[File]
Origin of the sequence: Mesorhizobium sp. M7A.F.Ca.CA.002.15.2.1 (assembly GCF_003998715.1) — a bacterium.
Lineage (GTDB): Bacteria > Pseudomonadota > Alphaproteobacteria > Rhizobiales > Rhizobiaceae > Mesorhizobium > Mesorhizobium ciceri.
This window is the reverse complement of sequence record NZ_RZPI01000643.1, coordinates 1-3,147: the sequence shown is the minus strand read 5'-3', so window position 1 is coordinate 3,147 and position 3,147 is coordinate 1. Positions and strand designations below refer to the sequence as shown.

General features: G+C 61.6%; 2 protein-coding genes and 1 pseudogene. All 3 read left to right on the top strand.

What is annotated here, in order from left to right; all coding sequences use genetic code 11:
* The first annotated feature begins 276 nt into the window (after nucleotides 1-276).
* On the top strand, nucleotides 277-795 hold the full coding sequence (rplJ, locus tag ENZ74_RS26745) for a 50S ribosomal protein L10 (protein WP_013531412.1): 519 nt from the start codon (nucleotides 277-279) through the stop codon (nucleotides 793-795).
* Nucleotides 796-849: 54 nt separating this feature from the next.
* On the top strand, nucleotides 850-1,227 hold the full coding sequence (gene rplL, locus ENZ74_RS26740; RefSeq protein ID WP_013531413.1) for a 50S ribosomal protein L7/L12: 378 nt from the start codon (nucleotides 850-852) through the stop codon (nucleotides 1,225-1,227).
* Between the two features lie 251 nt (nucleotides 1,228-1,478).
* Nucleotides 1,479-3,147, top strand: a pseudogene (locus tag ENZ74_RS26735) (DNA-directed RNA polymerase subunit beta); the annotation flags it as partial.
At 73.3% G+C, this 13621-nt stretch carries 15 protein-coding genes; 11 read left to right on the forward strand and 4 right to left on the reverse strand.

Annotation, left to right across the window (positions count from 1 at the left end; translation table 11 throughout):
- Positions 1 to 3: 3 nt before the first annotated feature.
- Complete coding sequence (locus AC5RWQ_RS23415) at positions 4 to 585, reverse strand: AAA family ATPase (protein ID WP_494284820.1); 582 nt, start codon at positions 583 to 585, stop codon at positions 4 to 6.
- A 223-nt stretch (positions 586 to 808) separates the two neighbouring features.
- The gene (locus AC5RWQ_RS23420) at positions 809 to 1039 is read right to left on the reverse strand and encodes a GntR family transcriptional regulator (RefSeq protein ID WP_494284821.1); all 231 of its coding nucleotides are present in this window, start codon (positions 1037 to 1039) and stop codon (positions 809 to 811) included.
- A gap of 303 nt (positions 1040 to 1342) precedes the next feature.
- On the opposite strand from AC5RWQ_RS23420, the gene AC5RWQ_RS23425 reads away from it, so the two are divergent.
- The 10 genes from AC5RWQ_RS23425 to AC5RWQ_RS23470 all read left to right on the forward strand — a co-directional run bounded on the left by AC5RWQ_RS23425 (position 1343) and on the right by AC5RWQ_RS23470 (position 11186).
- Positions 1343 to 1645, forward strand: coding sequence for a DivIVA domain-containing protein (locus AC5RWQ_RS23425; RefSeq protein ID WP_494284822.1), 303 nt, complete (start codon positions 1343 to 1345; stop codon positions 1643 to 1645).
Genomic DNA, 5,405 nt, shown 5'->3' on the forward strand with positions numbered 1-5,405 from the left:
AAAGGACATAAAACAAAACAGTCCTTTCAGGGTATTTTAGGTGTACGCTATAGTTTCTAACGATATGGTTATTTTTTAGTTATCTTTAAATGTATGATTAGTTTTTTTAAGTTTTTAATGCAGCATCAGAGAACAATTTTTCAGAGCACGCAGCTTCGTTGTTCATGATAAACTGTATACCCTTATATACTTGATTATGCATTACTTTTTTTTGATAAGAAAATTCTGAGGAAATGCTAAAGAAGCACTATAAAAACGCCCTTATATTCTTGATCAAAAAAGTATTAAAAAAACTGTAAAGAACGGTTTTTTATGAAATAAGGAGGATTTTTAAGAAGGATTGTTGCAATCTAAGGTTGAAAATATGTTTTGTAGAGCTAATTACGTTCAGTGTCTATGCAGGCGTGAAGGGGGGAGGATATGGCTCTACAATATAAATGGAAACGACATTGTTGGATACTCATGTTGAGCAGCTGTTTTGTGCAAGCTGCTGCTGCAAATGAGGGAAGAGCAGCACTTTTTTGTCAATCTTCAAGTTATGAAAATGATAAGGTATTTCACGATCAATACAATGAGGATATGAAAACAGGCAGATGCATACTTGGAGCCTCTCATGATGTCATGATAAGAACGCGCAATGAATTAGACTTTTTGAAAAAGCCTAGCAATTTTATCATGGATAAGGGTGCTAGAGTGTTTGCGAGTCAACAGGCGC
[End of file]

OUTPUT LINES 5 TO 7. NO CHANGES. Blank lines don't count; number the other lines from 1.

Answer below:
What is annotated here, in order from left to right; all coding sequences use genetic code 11:
* The first annotated feature begins 276 nt into the window (after nucleotides 1-276).
* On the top strand, nucleotides 277-795 hold the full coding sequence (rplJ, locus tag ENZ74_RS26745) for a 50S ribosomal protein L10 (protein WP_013531412.1): 519 nt from the start codon (nucleotides 277-279) through the stop codon (nucleotides 793-795).